Nutritional status and muscle dysfunction in chronic respiratory diseases: stable phase versus acute exacerbations

Joaquim Gea, Antoni Sancho-Muñoz, Roberto Chalela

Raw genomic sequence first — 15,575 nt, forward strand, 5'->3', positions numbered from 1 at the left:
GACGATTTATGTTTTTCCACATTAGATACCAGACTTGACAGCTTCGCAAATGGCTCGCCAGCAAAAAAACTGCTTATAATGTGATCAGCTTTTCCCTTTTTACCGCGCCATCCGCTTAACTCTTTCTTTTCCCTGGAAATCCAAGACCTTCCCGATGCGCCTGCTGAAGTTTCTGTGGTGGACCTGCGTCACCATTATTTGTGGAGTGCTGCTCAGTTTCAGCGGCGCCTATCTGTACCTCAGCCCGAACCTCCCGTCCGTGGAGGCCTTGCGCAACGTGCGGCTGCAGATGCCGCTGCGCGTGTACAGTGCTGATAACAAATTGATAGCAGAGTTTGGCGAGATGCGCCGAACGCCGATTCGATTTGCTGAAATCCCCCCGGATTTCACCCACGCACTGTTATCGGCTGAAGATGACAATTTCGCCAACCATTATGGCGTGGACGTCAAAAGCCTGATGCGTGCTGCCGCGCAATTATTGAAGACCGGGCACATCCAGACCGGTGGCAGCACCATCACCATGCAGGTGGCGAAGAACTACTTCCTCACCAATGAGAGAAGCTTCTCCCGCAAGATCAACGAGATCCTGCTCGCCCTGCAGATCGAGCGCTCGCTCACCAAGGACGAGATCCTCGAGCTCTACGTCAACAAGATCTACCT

Nutritional abnormalities are frequent in different chronic respiratory diseases such as chronic obstructive pulmonary disease (COPD), bronchiectasis, cystic fibrosis (CF), interstitial fibrosis and lung cancer, having important clinical consequences. However, nutritional abnormalities often remained underdiagnosed due to the relative lack of awareness of health professionals. Therefore, systematic anthropometry or even better, assessment of body composition, should be performed in all patients with chronic respiratory conditions, especially following exacerbation periods when malnutrition becomes more accentuated. Nutritional abnormalities very often include the loss of muscle mass, which is an important factor for the occurrence of muscle dysfunction. The latter can be easily detected with the specific assessment of muscle strength and endurance, and also negatively influences patients’ quality of life and prognosis. Both nutritional abnormalities and muscle dysfunction result from the interaction of several factors, including tobacco smoking, low physical activity-sedentarism, systemic inflammation and the imbalance between energy supply and requirements, which essentially lead to a negative balance between protein breakdown and synthesis. Therapeutic approaches include improvements in lifestyle, nutritional supplementation and training. Anabolic drugs may be administered in some cases.